However, the champions were surprisingly beaten at home by newly-promoted Hertha Berlin on Saturday. There was one man absent who will be present at Signal Iduna Park tonight when they take on Arsenal in the Champions League.
Mario Gӧtze was suspended on Saturday (after an extremely harsh sending off against Bayer Leverkusen).
The “German Messi” (according to newspaper STERN) has been linked to every top club around Europe after a spectacular season last year for Borussia Dortmund.
Six goals and fifteen assists in the Bundesliga is an astronomical return from a then-18-year-old playmaker. Gӧtze, though, is no ordinary player. He has been on Borussia Dortmund’s books since the age of nine. Before then, he played for Eintracht Hombruch, also based in Dortmund. In an interview with Goal.com, his youth coach Christain Droese gave his former player a glowing reference.
Having coached him between 1998 and 2001, Droese said, “Mario was a player one could not really each anything to because he played football with an intuitive instinct.”
To be even mentioned in the same breath as Lionel Messi, having an intuitive instinct is a basic requirement. His direct dribbling demonstrates this. He also knows the right moment to release the ball when in attacking positions.
Gӧtze is most comfortable as an attacking midfielder. He can play just behind the striker or on the left or right wing. In Jurgen Klopp’s 4-2-3-1, he has looked adept as part of the attacking midfield trio alongside Kevin Großkreutz and Japanese import Shinji Kagawa. Gӧtze made such an impression last season that he was called up to the Germany squad three months into the season. He and Bayer Leverkusen forward André Schurrle became the first Germans to be capped who had been born since the fall of the Berlin Wall. He has also acquired other accolades, though – Gӧtze has won two Fritz Walter medals, which are awarded to the best German players at under-17, under-18 and under-19 levels.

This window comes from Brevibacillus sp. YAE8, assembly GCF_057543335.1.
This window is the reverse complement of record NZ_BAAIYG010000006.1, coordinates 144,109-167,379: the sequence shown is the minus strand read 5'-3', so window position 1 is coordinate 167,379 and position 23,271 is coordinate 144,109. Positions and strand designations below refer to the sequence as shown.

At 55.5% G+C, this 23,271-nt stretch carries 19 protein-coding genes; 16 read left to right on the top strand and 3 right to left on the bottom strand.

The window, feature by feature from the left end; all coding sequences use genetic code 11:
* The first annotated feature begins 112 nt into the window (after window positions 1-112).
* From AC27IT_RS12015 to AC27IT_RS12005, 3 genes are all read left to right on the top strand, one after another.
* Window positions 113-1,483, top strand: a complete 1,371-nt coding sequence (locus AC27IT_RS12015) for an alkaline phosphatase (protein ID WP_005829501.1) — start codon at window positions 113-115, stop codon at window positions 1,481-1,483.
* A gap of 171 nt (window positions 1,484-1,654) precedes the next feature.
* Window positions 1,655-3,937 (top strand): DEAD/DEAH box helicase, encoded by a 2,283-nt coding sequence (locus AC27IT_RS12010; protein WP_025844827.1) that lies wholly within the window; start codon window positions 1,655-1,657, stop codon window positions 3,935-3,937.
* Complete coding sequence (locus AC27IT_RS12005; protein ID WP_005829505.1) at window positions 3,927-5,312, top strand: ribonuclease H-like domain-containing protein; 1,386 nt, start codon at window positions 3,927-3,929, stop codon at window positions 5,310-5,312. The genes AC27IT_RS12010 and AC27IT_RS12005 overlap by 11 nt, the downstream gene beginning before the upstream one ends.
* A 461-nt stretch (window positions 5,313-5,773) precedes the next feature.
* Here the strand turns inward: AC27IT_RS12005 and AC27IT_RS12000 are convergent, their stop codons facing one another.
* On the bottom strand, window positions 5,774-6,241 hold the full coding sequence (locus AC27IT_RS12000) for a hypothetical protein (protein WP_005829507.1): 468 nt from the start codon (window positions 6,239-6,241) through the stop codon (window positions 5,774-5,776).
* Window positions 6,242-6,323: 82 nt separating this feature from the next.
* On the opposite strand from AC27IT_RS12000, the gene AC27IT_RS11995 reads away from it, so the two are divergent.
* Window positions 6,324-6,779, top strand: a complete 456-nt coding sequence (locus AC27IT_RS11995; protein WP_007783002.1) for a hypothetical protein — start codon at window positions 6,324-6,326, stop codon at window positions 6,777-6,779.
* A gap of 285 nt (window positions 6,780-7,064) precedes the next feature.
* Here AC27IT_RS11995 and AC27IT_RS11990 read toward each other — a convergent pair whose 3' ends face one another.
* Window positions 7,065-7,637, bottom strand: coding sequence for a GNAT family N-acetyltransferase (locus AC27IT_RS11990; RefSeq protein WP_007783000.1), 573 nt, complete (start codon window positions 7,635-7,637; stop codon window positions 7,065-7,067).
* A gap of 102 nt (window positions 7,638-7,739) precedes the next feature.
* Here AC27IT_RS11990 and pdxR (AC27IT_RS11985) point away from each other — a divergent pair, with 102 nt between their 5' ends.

What is frightening on an international level is the amount of talented young attacking players Germany boasts at the moment. Schurrle, Groβkreutz, Lewis Holtby, Toni Kroos, Marco Reus and Marko Marin should all be pinpointed alongside Mesut Ozil and Thomas Muller, who have already made names for themselves on the international stage.
In terms of the conveyor belt of German talent, Gӧtze is certainly of the highest quality.
It is worth taking note of something else his former coach Droese said.
“Players these days leave too soon,” believes Droese, who also added that Gotze “would be well advised to stay at [Borussia Dortmund] for a long time.”
This is unlikely. If Barcelona or Manchester United come calling, it will be hard to turn down their overtures.
Nevertheless, Gӧtze will probably play out at least the remainder of this season under the stewardship of Dortmund chief Jurgen Klopp.
Arsene Wenger should be particularly wary especially when you consider Arsenal’s defending of late. As the Schwarzgelben (Black and Yellows) proved on Saturday, they are significantly better off when Mario Gӧtze is in their side.
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